This time around, CDO residents ready to move out at the first sign of downpour
More News from Bobby Lagsa
CAGAYAN DE ORO CITY, Philippines – Roberto Labitad and his neighbors on Acacia Street in Barangay (village) Carmen here finalized on Saturday night their evacuation before the arrival of typhoon Pablo on Tuesday (Dec. 4).
Labitad and his neighbors learned a hard lesson almost a year ago when tropical storm Sendong struck the city killing over a thousand people and destroying properties.
But unlike 2011, they are now more prepared for typhoon Pablo. “When the rain is strong and if we feel that it is time to move out, we will move out,” Labitad said.
Like him, his neighbors have already packed their essential belongings. Acacia Street is just across Sitio Cala-Cala in Barangay Macasandig, the ground zero of last year’s flood where an entire community was wiped off the map.
Labitad said they were not taking chances this time. Their plan: evacuate the children before the government could issue Code Blue.
Code Blue is issued by the government for voluntary evacuation.
Barangays 13 and 15, which sit on a sandbar that government has declared a no-build zone after Sendong, are now ghost villages. The once lively community, popularly known as Isla de Oro, of more than 10,000 people is now covered with grass.
Neighbors Rey Jan Abrio and Jevy Jill Asuniel were resting in the shade of a mango tree when the Philippine Daily Inquirer visited Isla de Oro on Sunday. “Hundreds who were washed away by the flood were saved here,” Abrio said, referring to people climbing the mango tree when rampaging floodwater struck on Dec. 16, 2011.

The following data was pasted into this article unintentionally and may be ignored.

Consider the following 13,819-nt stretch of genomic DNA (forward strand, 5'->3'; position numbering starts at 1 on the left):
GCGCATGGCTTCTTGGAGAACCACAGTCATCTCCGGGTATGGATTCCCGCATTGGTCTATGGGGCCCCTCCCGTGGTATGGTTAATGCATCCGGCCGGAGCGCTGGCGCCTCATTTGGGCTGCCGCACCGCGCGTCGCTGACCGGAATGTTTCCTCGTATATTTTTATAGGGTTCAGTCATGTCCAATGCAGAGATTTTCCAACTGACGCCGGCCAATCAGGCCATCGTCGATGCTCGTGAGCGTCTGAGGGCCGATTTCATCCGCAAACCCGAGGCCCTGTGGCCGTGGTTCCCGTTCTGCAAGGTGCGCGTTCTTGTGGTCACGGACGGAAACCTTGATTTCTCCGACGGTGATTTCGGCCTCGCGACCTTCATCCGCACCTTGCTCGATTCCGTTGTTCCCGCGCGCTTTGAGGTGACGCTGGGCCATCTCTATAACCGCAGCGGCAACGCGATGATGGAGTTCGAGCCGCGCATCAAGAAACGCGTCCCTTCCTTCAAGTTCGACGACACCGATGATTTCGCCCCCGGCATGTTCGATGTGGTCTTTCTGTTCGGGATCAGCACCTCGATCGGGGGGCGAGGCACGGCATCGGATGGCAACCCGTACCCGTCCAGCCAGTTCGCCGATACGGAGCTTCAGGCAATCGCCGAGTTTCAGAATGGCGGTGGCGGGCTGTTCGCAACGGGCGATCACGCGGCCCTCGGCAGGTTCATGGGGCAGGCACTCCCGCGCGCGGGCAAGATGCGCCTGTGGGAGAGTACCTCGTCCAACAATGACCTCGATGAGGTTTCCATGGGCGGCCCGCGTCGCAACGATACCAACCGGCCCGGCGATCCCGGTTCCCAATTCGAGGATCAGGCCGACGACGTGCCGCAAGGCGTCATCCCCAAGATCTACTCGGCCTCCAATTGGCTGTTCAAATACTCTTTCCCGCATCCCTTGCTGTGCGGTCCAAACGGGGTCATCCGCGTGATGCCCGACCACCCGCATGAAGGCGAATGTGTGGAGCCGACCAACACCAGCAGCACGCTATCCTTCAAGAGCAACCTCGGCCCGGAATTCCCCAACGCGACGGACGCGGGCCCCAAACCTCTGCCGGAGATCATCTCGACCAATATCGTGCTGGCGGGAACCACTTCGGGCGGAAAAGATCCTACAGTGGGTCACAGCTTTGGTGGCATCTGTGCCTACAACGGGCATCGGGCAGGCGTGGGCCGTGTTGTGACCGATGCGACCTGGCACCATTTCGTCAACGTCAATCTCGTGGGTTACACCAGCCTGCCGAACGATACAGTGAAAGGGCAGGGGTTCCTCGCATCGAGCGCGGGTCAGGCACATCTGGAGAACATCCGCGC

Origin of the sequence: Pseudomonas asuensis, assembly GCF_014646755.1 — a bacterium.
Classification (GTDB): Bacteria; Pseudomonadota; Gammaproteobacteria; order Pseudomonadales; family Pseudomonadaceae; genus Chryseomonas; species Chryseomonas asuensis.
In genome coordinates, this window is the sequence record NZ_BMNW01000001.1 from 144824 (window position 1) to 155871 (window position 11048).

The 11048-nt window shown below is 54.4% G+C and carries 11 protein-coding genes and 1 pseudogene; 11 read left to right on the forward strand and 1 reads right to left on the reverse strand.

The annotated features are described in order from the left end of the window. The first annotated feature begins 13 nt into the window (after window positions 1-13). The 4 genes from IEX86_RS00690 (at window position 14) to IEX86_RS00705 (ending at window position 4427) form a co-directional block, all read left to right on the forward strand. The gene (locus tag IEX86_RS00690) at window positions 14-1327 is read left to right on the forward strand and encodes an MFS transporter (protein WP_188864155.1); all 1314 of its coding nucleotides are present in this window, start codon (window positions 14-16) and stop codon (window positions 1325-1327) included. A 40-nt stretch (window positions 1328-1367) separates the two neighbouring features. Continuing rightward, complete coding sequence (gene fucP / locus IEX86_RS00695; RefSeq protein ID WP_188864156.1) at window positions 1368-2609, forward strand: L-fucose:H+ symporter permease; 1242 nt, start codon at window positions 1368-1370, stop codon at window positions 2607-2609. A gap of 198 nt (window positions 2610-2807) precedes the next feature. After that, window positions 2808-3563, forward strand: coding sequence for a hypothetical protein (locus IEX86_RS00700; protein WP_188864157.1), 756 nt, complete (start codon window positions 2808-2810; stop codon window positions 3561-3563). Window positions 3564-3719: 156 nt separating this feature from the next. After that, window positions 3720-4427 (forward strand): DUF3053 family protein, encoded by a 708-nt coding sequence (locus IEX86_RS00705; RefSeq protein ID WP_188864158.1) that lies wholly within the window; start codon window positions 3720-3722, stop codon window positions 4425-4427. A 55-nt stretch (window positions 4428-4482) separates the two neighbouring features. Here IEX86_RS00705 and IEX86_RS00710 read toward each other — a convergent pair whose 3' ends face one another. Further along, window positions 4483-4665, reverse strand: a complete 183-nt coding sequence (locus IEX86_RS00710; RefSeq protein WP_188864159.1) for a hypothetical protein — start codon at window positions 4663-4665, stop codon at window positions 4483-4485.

“It (mango tree) was literally flowering with people when the flood came,” Suniel said.
Abrio said his family would move out upon the pouring of the rain. Their house is just outside the 50-meter no-build zone.
“We are moving to our relatives so we can avoid the flood when it comes,” Abrio said.
Suniel said he would rather be safe than go through the experience of another destructive typhoon.
Suniel recalled how their barangay councilors sounded the alarm when water was rising, but residents ignored the warning.
On Burgos Street, the closest street along the riverbank of Cagayan de Oro, residents have been seen preparing for storm Pablo, predicted to be stronger than Sendong.
A family onboard a pedicab even yelled at their neighbors: “Bakwit na ta (Let’s evacuate),” as they moved out days ahead of Pablo’s expected landfall.
Labitad said people have become alert to the dangers of a typhoon.
“We must not take chances,” he insisted.
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